FINAL DESIGN OF THE NAGS HEAD BEACH NOURISHMENT PROJECT USING A LONGSHORE NUMERICAL MODEL

Haiqing Liu Kaczkowski, Timothy W Kana

Abstract


Nags Head, located at the northeastern part of North Carolina in the U.S., has sustained chronic erosion over the past 50 years. In 2005, Coastal Science & Engineering (CSE) was retained by the town of Nags Head to develop an interim beach restoration plan. Profile volume change was used in the planning and preliminary design of the project, and longshore and cross-shore numerical models were used in the final design to refine the preliminary nourishment plan and increase potential longevity of the project. This paper focuses on the key factors of the longshore numerical model setup for the project. These include model selection, input data and parameters, model calibration, and applications under different design alternatives. The Generalized Model for Simulating Shoreline Changes (GENESIS) was used in this study to evaluate shoreline evolution under normal wave conditions during various stages of the design life following the beach nourishment project. The model was used to identify the potential occurrence of erosional hotspots and to optimize the nourishment design so that the effects of such hotspots could be avoided or minimized where possible. Model results were also used to evaluate the impact of borrow area dredging on longshore transport in the project area and the impact of nourishment on shoaling in the adjacent inlet. The project encompasses 10.11 miles (mi) (16.28 kilometers-km) of ocean shoreline, and the design nourishment volume is based on the total permitted volume of 4 million cubic yards (cy) (3 million cubic meters-m³). [Note: As-built length was 10.0 mi and volume was 4.615 million cubic yards.] The final design has fill densities varying from north to south in relation to historical erosion rates and model projections. The average fill density is 75 cubic yards per foot (cy/ft) (188 m³/m) and ranges from 38 cy/ft to 150 cy/ft (95 m³/m to 375 m³/m). In conclusion, it is shown that the numerical model selected in this study was capable of predicting the overall performance of the large scale beach nourishment project in Nags Head as well as the performance at a particular location within or adjacent to the project, and its design methods can offer guidance to future projects.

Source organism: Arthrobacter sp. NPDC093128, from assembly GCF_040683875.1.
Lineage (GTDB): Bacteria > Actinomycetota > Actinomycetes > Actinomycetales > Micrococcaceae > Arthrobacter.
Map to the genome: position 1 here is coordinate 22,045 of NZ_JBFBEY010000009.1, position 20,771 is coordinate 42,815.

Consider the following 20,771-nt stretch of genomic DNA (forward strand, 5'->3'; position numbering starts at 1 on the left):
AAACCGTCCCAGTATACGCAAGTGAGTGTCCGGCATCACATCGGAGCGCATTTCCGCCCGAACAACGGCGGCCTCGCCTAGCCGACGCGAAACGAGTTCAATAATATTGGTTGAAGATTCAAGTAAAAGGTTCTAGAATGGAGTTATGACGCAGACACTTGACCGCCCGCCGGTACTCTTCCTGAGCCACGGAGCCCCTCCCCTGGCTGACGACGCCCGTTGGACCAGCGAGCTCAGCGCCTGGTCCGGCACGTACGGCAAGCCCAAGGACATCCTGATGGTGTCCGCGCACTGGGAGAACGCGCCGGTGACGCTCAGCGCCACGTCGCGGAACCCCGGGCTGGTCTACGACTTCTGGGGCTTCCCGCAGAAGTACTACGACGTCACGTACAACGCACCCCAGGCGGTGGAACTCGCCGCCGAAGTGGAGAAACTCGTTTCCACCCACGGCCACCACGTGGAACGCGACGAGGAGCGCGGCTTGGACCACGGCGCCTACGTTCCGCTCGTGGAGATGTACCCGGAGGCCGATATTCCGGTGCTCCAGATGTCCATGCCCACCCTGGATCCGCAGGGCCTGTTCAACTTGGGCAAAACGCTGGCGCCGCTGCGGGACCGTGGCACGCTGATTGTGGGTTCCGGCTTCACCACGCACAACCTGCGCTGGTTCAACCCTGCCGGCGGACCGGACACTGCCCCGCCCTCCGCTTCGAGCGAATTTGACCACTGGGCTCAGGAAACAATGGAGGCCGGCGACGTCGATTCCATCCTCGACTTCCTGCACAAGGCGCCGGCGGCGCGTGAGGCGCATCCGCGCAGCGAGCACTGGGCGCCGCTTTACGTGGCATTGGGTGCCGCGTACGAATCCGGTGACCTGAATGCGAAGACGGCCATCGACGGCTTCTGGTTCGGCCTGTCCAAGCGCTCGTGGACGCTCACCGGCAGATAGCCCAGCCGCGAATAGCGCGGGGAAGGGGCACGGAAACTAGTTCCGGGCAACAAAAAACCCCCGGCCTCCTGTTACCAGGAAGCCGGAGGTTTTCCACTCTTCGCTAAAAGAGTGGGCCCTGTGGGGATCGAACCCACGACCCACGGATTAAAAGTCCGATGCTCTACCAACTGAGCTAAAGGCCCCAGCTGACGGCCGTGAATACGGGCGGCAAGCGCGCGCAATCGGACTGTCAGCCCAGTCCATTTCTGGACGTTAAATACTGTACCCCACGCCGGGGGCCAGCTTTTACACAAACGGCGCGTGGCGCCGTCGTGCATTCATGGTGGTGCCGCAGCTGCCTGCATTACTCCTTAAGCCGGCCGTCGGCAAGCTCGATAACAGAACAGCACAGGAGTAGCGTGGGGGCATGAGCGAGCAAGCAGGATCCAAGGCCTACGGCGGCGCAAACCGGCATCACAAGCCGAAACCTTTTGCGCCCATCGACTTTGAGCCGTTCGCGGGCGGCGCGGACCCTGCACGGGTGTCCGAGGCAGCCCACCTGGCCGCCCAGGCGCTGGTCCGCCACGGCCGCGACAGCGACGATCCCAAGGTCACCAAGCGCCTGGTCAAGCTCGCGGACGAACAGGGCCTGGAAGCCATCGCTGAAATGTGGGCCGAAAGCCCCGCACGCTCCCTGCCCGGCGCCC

Keywords


beach nourishment, shoreline evolution, longshore sediment transport, GENESIS, STWAVE, Nags Head, North Carolina

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